Krippendorf - Major Metaphors of Communication and Some Constructivist Reflections

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Texto timo de Krippendorf (1993) sobre as metforas na construo da realidade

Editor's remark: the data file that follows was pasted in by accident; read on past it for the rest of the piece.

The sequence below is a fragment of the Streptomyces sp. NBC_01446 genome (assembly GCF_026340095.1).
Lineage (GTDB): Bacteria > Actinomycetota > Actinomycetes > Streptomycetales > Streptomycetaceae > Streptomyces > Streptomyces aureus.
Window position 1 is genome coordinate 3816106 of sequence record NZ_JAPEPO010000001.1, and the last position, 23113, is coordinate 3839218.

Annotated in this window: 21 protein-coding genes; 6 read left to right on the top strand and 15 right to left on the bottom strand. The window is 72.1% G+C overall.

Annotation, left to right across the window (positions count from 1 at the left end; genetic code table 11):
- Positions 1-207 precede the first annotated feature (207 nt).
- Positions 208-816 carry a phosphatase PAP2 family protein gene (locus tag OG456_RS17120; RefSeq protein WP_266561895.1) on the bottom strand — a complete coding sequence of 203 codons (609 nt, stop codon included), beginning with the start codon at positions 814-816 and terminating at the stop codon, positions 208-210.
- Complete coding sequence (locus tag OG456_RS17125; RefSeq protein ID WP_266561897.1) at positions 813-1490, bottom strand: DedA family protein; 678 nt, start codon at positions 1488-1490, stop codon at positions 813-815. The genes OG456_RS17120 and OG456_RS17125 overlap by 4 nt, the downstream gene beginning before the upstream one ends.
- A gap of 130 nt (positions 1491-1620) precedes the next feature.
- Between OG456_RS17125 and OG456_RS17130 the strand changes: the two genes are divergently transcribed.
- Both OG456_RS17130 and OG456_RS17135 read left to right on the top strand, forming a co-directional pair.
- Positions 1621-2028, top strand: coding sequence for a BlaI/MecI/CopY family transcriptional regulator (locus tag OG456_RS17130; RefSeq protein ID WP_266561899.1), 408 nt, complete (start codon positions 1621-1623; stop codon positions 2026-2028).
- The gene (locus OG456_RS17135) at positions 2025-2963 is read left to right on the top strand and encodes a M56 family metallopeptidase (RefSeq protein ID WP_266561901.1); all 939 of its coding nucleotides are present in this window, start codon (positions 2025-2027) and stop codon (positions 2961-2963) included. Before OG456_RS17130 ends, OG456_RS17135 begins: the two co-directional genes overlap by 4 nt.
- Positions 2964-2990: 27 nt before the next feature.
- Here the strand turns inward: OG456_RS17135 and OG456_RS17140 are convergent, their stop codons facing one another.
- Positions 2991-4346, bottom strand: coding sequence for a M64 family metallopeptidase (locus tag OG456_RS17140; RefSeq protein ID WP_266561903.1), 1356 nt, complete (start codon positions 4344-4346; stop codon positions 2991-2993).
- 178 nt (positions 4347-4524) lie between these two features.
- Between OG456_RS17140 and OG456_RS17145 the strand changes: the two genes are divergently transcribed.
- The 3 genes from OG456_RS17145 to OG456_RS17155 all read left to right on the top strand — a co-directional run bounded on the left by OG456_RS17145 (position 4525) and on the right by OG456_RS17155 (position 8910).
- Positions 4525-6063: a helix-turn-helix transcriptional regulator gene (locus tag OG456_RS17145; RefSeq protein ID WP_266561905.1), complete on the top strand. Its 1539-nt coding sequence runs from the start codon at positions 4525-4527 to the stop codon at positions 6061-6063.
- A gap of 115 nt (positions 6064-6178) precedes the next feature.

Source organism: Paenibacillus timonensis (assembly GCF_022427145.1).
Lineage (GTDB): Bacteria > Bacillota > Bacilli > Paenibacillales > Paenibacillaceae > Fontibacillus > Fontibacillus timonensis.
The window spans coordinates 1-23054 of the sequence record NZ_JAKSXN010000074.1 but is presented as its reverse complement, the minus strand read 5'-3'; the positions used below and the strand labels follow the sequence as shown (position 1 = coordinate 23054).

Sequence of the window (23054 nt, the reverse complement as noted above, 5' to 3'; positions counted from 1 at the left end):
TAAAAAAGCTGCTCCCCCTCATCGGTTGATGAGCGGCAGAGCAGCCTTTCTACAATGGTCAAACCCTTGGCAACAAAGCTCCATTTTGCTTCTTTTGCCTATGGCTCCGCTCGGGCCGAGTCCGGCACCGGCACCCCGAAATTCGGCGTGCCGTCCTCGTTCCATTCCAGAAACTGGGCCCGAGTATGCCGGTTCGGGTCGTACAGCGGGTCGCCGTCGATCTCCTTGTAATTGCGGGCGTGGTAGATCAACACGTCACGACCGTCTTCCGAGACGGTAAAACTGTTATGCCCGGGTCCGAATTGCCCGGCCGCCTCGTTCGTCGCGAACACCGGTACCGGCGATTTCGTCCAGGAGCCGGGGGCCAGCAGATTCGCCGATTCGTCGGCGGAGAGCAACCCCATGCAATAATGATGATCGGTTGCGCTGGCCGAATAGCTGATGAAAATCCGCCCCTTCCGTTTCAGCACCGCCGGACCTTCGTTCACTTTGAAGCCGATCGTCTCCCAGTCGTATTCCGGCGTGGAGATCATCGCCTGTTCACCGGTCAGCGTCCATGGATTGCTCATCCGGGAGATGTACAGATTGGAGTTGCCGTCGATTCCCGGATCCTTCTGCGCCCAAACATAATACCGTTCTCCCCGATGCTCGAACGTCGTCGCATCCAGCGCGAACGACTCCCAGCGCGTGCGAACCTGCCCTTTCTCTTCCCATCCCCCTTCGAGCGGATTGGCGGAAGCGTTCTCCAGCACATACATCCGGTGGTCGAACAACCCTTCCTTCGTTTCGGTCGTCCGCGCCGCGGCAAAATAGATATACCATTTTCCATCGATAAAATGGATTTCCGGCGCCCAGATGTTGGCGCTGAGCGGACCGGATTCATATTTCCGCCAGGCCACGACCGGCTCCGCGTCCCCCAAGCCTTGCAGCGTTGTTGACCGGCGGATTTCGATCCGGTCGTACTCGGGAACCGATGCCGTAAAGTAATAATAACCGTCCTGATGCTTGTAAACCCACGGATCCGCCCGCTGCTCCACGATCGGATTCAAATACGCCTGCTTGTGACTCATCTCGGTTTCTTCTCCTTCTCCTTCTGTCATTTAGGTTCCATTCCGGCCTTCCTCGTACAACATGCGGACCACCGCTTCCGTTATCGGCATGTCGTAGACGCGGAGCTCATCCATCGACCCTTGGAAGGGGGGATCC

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<ul><li><p>University of PennsylvaniaScholarlyCommons</p><p>Departmental Papers (ASC) Annenberg School for Communication</p><p>January 1993</p><p>Major Metaphors of Communication and SomeConstructivist Reflections on Their UseKlaus KrippendorffUniversity of Pennsylvania, kkrippendorff@asc.upenn.edu</p><p>Follow this and additional works at: http://repository.upenn.edu/asc_papers</p><p>Reprinted from Cybernetics &amp; Human Knowing, Volume 2, Issue 1, 1993 pages 3-25.Publisher URL: http://www.chkjournal.org/</p><p>This paper is posted at ScholarlyCommons. http://repository.upenn.edu/asc_papers/84For more information, please contact repository@pobox.upenn.edu.</p><p>Recommended CitationKrippendorff, K. (1993). Major Metaphors of Communication and Some Constructivist Reflections on Their Use. Cybernetics &amp;Human Knowing, 2 (1), 3-25. Retrieved from http://repository.upenn.edu/asc_papers/84</p></li><li><p>Major Metaphors of Communication and Some ConstructivistReflections on Their Use</p><p>AbstractThe following essay is about human communication. Traditionally, one would define the concept, proceed toforce a variety of experiences into its terms and declare the exercise a success if it appears to capture a greatdeal of territory. However, while tempting, such constructions of reality also are rather lonely ones devoid ofcontributions by Others that populate reality as well. In contrast, this essay seeks first of all to listen toeveryday expressions of notions of communication. This intent is grounded in the belief that their ordinarynature does not disqualify them when comparable scientific conceptions are available. Indeed, most socialscientific theories can be shown to have grown out of ordinary folk wisdom. Scientific conceptions are justmore formalized and subjected to different kinds of tests then the notions practiced in everyday life. To listenalso means to have an understanding of the language in which these everyday notions arise and anunderstanding of the communication practices in which they come to be embedded. This essay therefore alsois about understanding Others' understanding of the kind of communication practices in which we ordinarilyparticipate. In pursuit of this second-order understanding, I will start the paper with a brief theory ofmetaphor, one that goes beyond mere rhetorical formulations and links language with the creation ofperceived realities. Following it will be a survey of what I consider to be the six most pervasive metaphors ofhuman communication in everyday life. Each turns out to entail its own logic for human interaction and theuse of each creates its own social reality. This descriptive account is intended to provide the 'data' or theground from which I shall then develop several radical constructist propositions. These are intended to reflecton how a social reality could be conceived that does afford so many incompatible ways of communicating, onthe individual contributions to understanding, understanding of understanding, and viability in practicingsuch metaphors, on what makes communication a social phenomenon, on three positions knowers canassume in their known and the theories of communication commensurate with these positions. Then I willsketch some aspects of mass communication in these terms and comment on its research. Propositions of thiskind should prove useful in efforts to construct scientific communication theories or, to be less ambitious, tounderstand communication as a social phenomenon that involves each of us with other human beings. Forlack of space, the concern for issues of mass communication had to be severely curtailed, leaving the readers tocontinue on their own.</p><p>CommentsReprinted from Cybernetics &amp; Human Knowing, Volume 2, Issue 1, 1993 pages 3-25.Publisher URL: http://www.chkjournal.org/</p><p>This journal article is available at ScholarlyCommons: http://repository.upenn.edu/asc_papers/84</p></li><li><p>http://www.asc.upenn.edu/usr/krippendorff/METAPHOR.htm</p><p>Major Metaphors of Communication and some Constructivist Reflections on their Use</p><p> Klaus Krippendorff</p><p>The Annenberg School for Communication University of PennsylvaniaCybernetics &amp; Human Knowing, 2,1: 3-25, 1993</p><p>Introduction and Abstract </p><p>The following essay is about human communication. Traditionally, one would define the concept, proceed to force a variety of experiences into its terms and declare the exercise a success if it appears to capture a great deal of territory. However, while tempting, such constructions of reality also are rather lonely ones devoid of contributions by Others that populate reality as well. </p><p>In contrast, this essay seeks first of all to listen to everyday expressions of notions of communication. This intent is grounded in the belief that their ordinary nature does not disqualify them when comparable scientific conceptions are available. Indeed, most social scientific theories can be shown to have grown out of ordinary folk wisdom. Scientific conceptions are just more formalized and subjected to different kinds of tests then the notions practiced in everyday life. To listen also means to have an understanding of the language in which these everyday notions arise and an understanding of the communication practices in which they come to be embedded. This-'essay therefore also is about understanding Others' understanding of the kind of communication practices in which we ordinarily participate. </p><p>In pursuit of this second-order understanding, I will start the paper with a brief theory of metaphor, one that goes beyond mere rhetorical formulations and links language with the creation of perceived realities. Following it will be a survey of what I consider to be the six most pervasive metaphors of human communication in everyday life. Each turns out to entail its own logic for human interaction and the use of each creates its own social reality. This descriptive account is intended to provide the 'data' or the ground from which I shall then develop several radical constructii4st propositions. These are intended to reflect on how a social reality could be conceived that does afford so many incompatible ways of communicating, on the individual contributions to understanding, understanding of understanding, and viability in practicing such metaphors, on what makes communication a social phenomenon, on three positions knowers can assume in their known and the theories of communication commensurate with these positions. Then I will sketch some aspects of mass communication in these terms and comment on its research. </p><p>Propositions of this kind should prove useful in efforts to construct scientific communication theories or, to be less ambitious, to understand communication as a social phenomenon that involves each of us with other human beings. For lack of space, the concern for issues of mass communication had to be severely </p><p>http://www.asc.upenn.edu/usr/krippendorff/METAPHOR.htm (1 of 27) [3/10/2008 4:02:12 PM]</p></li><li><p>http://www.asc.upenn.edu/usr/krippendorff/METAPHOR.htm</p><p>curtailed, leaving the readers to continue on their own. </p><p>Metaphor </p><p>When English speakers talk about some kind of failure of communication, they might say: </p><p>Communication broke down. He didn't come across as well. Her thoughts were locked in cryptic verse. The message got lost in the process. You just don't understand. It didn't compute. She was screaming against a brick wall. There was no chemistry.</p><p>All of these expressions rely on metaphors and it seems one can hardly think about communication without them. Notions of metaphor have ancient roots. In his Topica, Aristotle urged a distinction between definitions and metaphors, arguing that one should be weary about the latter's ambiguity (Ortony, 1975:3). "Metaphor," he wrote in his Poetics, "consists in giving a thing a name that belongs to something else" (Sontag, 1988:5). Aristotle's suspicion that there is something devious in the use of metaphors has survived in the contemporary distinction between literal language, preferred in scientific and technical discourse, and metaphorical language whose aesthetic qualities are of interest largely fo literary connoisseurs and poets. This distinction privileges an observer-independent external reality as the ultimate arbiter of what can be said and how. </p><p>To me, this notion of metaphor is utterly unproductive. If one is willing to go through the epistemological shift from the earlier (1933) to the later Wittgenstein (1953), if one is willing to embrace the anthropological ideas of Sapir (1949), Whorf (1956), and Wagner (1981), or recent philosophical thoughts from Rorty (I 989) to Glasersfeld (1984, 1991), in other words, if one is willing to abandon the view of language as a medium for representing a reality outside of it in favour of one that sees language as a medium through. which speakers organize their experiences and engage in interaction with each other, then this leads to a vastly more powerful notion of metaphor. </p><p>Let me sketch a theory of metaphor using the expression "there is no chemistry". as an example. Chemistry is a domain of 'science writing about transformations of chemical compositions. It takes place in (human) communication but can say nothing about it. Hence, for chemists or readers who take a literal view of language the phrase in question would not make sense. But as an expression in everyday life it may say a great deal about what happens between people. A theory of metaphor should address the question of why this might be so: </p><p>(1) All metaphors carry explanatory structures from a familiar domain of experiences into an </p><p>http://www.asc.upenn.edu/usr/krippendorff/METAPHOR.htm (2 of 27) [3/10/2008 4:02:12 PM]</p></li><li><p>http://www.asc.upenn.edu/usr/krippendorff/METAPHOR.htm</p><p>other domain in need of understanding or restructuring. The example carries knowledge from chemistry into the domain of human interaction. To do their "work", </p><p>(2) metaphors require seeing some structural similarities between these two domains, however far fetched these may be. Chemistry is concerned with how chemical substances interact and affect each other's compositions. The domain of human communication is defined by interaction among people that do something with and to each other. This similarity resides, of course, as much in the use of words as in the experiences conceptualized by them. We can speak of bonding in both empirical domains but mean entirely different things. Black (1962) speaks of interaction," alluding to the creative effort of fitting selected features into a pattern of similarity. But most importantly, </p><p>(3) metaphors have entailments (Lakoff and Johnson, 1980) for the target domain they thereby organize far beyond any initial structural similarity. Our example makes human interaction into a product of instant and involuntary reactions to the nature of the individuals involved. "Good chemistry" attracts, creates synergy, unifies, "bad chemistry" repulses, spells difficulties, separates. Explaining human relationships in terms of chemistry entails no choices and absolves individuals of any responsibility for the bonding or lack of it that takes place, virtually outside of their control. "Chemistry makes the decisions for you." While metaphors occur in language and lead to constructions that are as optional or arbitrary as all linguistic meanings are, there is no doubt that everyday users of this vocabulary consider "chemistry" a very real experience. Hence, </p><p>(4) metaphors organize their users' perceptions and, when acted upon, can create the realities experienced. "There is no chemistry" is a metaphorical statement, but its very utterance can create or constitute the fact it states, which happens here to be a social phenomenon. In the human interaction thus constructed, the original or source domain of the metaphor, the discipline of chemistry, becomes secondary and recedes into the background of unrecognition.</p><p>Thus, metaphors are not hidden comparisons as Aristotle suggested and many contemporary literary analysts continue to maintain. Unlike analogies, metaphors are fundamentally asymmetrical. They are the linguistic vehicles through which something new is constructed. In Lakoff and Johnson's (1980) definition of if metaphor (as) understanding and experiencing one kind of thing in terms of another," the other" is rarely noticed as such. It is "the terms" that create the "thing" experienced. Thus, metaphors are not mere poetic embellishments in language, they affect their users' perceptions and actions. Metaphors are also far from ambiguous and vague. Their entailments can be traced with considerable certainty and in as much detail as desirable, leading to a reality equally clear and obvious to the user of the metaphor as to its analyst. The 18th century philosopher Gambatisto Vico already recognized metaphors as the most important manifestation of human creativity. </p><p>Let me show this now in several metaphors of communication. </p><p>Metaphors of communication </p><p>http://www.asc.upenn.edu/usr/krippendorff/METAPHOR.htm (3 of 27) [3/10/2008 4:02:12 PM]</p></li><li><p>http://www.asc.upenn.edu/usr/krippendorff/METAPHOR.htm</p><p>The Container Metaphor </p><p>The expression "her thoughts were locked in cryptic verse" depicts language as a container of particular objects, here thoughts, to which access seems complicated by the absence of a key. This phrase may have been carefully constructed, but the idea that communication consists of sending discreet messages from one place to another and that messages contain something, thoughts, information, instructions, meanings, feelings, etc. permeates most everyday accounts of language (Reddy, 1979) and communication and, I would add, dominates the language of communication research as well. Some communication scholars jokingly call it "the bucket theory of meaning" but, to under-stand everyday conceptions of communication, I am suggesting that we have to take this prevailing metaphor seriously. </p><p>Indeed, we have no qualms asking someone what is in a letter, what someone got out of a lecture, or we object to someone reading something into a statement that wasn't there to begin with. In communication research we analyze THE content of television by means of content analysis, judge a speech meaningful or as having no meaning at all. We might tell a writer that if she hasn't put her heart into what she says, she hasn't said anything. Someone who hasn't anything to say uses empty phrases. Similarly, engineers speak of the information content of signals as if their contents were an entity separate from the signals carrying it. All -of these everyday expressions depict messages, language, pictures, even signals as containers for meanings, ideas or things that preserve them on their passage to a destination where they can be removed. </p><p>One entailment of this metaphor is our markedly unequal cultural emphasis on the content of messages that leaves language and communication processes transparent, unreflected and unattended. After all, vessels are mere "means" for storing and transporting valuable goods. Why should contain...</p></li></ul>